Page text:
Death of an Intifada

Jerusalem Report — Death of an Intifada

In the West Bank city of Tul Karm, everyone from Yasser Arafat̢۪s governor to the remnants of the Al-Aqsa Brigades says the Palestinian uprising is as good as over.

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[T]the armed men are not walking around here anymore, certainly not in broad daylight. The few of them left after the army̢۪s frequent raids, targeted killings and arrests are said to be feeling hunted and alone. And while predictions of calm times ahead may be premature, many here are already declaring Tul Karm̢۪s intifada over.

“Everybody’s either dead or in prison,” says Nidal Jallad, who is hanging around the store shortly before Aweideh makes his entry. “It’s over. We’ve had enough. All we want now is for the prisoners to come home.” One of Nidal’s brothers, a Hamas activist, was caught in March 2003 transporting an explosive belt from Nablus in a car with three others, including the would-be suicide bomber. He is now serving a 17-year sentence in Beersheba jail. Another brother, Nidal says, was shot by an Israeli army sniper during a curfew and is just starting to walk again after four operations. Nidal claims his brother was only outside because soldiers had taken him from his house, dropped him off near the hospital, then ordered him to walk home.

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Residents of Tul Karm are no longer willing to provide refuge for the armed men in their houses, local sources say, for fear of ending up on the army’s demolition list. Furthermore Aweideh, his fingers nervously drumming on the back of his chair, an eye fixed on the door, reveals that it is not only the Israeli actions that are curbing the militants. “The Palestinian Authority used to support us, but we’ve had no funding from them for the past two months,” he claims. “They make promises, but nothing ever materializes. The PA wants to calm the situation, but Sharon doesn’t,” he concludes.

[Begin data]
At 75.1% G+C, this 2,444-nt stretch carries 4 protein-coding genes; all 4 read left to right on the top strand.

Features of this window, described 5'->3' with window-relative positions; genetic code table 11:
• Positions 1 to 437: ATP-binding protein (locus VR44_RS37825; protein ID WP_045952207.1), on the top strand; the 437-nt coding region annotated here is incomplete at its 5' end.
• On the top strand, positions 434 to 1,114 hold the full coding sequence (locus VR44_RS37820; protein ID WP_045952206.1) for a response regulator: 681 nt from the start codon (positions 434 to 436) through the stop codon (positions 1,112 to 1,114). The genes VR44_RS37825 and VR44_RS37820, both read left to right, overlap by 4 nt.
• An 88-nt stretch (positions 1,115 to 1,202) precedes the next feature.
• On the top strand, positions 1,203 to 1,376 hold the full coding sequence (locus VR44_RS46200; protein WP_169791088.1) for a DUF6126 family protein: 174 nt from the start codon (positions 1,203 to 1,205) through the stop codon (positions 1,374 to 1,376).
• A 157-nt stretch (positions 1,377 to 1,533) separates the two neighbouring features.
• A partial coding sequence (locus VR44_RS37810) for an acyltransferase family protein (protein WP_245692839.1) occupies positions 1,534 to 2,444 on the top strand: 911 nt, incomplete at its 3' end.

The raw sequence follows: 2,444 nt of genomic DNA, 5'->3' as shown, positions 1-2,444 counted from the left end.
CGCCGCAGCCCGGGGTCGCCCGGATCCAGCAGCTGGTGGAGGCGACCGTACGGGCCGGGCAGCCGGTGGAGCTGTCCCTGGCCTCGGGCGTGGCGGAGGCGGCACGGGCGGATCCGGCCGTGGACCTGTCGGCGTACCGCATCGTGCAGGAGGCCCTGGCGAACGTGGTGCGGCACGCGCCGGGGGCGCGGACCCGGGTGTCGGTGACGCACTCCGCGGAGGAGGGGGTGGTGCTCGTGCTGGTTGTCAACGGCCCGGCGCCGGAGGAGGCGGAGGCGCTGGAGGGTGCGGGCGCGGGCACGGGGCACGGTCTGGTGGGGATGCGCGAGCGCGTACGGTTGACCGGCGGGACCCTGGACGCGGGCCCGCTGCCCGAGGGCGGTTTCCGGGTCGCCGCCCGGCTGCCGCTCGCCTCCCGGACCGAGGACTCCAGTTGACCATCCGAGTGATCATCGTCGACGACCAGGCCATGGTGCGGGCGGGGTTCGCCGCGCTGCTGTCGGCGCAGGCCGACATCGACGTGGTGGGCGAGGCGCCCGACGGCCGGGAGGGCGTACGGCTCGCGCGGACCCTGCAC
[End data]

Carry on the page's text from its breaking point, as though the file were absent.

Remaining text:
While I’m sure part of this is wishful thinking, given the source, the larger point rings true. In contrast with jihadist terrorists, the PLO and its offshoots have shown some tendency toward political rationality.

To be sure, terrorism has been quite a successful tool for Arafat and company. Compare the standing of the Palestinian cause in 1968 with where they are now, and it’s clear they have come a long way, gaining attention and sympathy worldwide, putting the Israelis on the defensive, and gaining quite a few political concessions along the way–all from a position of incredible weakness. It’s just as clear, though, that the Palestinians overplayed their hand in rejecting the Oslo accords and are playing catch-up.

In both cases, Hamas is the wild card. It is much more violent and extreme than predecessor groups aiming for Palestinian statehood, and has been far less amenable to negotiation. They helped scuttle the Oslo accords and could well derail attempts to stop this Intifada. They have the upper hand, in that even the occasional well-timed suicide bombing can tip the balance, forcing Israel into a reaction that is less than telegenic and thus inciting more action on the part of the comparatively “moderate” Palestinian elements such as Arafat’s Fatah.

Hat tip to Judith Weiss via Stephen Green, who also points to Ralph Peter’s article “In Praise of Attrition” in the current Parameters and reminds of us his own post about victory coming when the enemy is “burned, occupied, and crying uncle.”

FILED UNDER: Terrorism
James Joyner
About James Joyner
James Joyner is Professor and Department Head of Security Studies at Marine Corps University's Command and Staff College and a nonresident senior fellow at the Scowcroft Center for Strategy and Security at the Atlantic Council. He's a former Army officer and Desert Storm vet. Views expressed here are his own. Follow James on Twitter @DrJJoyner.